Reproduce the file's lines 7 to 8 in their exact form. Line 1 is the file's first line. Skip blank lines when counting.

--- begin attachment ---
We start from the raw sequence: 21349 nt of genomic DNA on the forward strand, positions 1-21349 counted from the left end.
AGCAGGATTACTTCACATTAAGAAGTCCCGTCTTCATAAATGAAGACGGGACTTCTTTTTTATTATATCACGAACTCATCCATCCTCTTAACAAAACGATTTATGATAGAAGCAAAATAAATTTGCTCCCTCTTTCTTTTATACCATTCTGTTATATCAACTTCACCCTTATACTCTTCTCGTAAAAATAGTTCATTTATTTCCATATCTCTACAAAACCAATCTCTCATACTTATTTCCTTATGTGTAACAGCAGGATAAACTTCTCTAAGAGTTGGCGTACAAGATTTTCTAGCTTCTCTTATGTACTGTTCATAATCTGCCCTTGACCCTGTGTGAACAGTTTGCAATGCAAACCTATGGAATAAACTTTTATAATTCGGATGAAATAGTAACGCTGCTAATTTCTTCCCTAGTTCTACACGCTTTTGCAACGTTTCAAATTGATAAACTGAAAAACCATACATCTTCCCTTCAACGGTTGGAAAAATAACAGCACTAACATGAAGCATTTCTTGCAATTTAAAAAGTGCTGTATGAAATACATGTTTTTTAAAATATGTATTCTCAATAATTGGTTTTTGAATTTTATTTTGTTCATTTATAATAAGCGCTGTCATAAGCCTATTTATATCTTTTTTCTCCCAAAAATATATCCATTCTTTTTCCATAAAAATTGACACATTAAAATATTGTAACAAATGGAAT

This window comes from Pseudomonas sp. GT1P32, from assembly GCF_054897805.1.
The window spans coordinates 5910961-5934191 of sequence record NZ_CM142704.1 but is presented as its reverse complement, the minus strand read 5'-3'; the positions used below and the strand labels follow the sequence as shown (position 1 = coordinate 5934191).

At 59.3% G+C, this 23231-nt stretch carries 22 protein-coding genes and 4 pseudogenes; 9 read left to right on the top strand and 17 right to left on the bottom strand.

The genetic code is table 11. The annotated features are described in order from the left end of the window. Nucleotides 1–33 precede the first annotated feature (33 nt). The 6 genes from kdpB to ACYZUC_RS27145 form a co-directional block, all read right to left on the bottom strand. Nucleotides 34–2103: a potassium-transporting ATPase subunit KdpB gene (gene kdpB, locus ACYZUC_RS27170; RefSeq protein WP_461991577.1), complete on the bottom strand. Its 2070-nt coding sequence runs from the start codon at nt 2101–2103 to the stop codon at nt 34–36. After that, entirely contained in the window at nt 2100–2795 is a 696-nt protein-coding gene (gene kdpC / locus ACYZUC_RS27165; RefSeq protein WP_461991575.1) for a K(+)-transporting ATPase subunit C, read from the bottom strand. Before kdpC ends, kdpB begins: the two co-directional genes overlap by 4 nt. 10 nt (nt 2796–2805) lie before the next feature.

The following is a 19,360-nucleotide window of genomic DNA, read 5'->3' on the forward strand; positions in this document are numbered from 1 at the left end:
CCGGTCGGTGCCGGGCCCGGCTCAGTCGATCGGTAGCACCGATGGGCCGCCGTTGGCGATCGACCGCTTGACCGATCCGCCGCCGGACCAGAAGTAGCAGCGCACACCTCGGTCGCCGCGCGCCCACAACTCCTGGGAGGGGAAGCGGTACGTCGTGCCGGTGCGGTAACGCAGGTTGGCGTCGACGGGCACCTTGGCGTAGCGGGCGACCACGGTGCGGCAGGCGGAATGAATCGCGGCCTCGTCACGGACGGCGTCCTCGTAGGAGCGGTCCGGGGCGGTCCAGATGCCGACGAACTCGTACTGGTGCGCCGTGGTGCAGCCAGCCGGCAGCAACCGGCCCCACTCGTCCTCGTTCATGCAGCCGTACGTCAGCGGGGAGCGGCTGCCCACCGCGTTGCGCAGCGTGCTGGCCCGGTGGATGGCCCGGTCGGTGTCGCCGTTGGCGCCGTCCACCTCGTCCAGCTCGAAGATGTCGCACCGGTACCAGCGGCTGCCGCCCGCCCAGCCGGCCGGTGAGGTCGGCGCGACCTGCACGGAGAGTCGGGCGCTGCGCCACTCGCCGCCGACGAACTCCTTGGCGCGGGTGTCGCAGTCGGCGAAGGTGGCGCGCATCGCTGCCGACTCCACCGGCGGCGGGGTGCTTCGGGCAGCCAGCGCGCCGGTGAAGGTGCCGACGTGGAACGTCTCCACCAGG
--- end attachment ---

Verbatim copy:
The following is a 19,360-nucleotide window of genomic DNA, read 5'->3' on the forward strand; positions in this document are numbered from 1 at the left end:
CCGGTCGGTGCCGGGCCCGGCTCAGTCGATCGGTAGCACCGATGGGCCGCCGTTGGCGATCGACCGCTTGACCGATCCGCCGCCGGACCAGAAGTAGCAGCGCACACCTCGGTCGCCGCGCGCCCACAACTCCTGGGAGGGGAAGCGGTACGTCGTGCCGGTGCGGTAACGCAGGTTGGCGTCGACGGGCACCTTGGCGTAGCGGGCGACCACGGTGCGGCAGGCGGAATGAATCGCGGCCTCGTCACGGACGGCGTCCTCGTAGGAGCGGTCCGGGGCGGTCCAGATGCCGACGAACTCGTACTGGTGCGCCGTGGTGCAGCCAGCCGGCAGCAACCGGCCCCACTCGTCCTCGTTCATGCAGCCGTACGTCAGCGGGGAGCGGCTGCCCACCGCGTTGCGCAGCGTGCTGGCCCGGTGGATGGCCCGGTCGGTGTCGCCGTTGGCGCCGTCCACCTCGTCCAGCTCGAAGATGTCGCACCGGTACCAGCGGCTGCCGCCCGCCCAGCCGGCCGGTGAGGTCGGCGCGACCTGCACGGAGAGTCGGGCGCTGCGCCACTCGCCGCCGACGAACTCCTTGGCGCGGGTGTCGCAGTCGGCGAAGGTGGCGCGCATCGCTGCCGACTCCACCGGCGGCGGGGTGCTTCGGGCAGCCAGCGCGCCGGTGAAGGTGCCGACGTGGAACGTCTCCACCAGG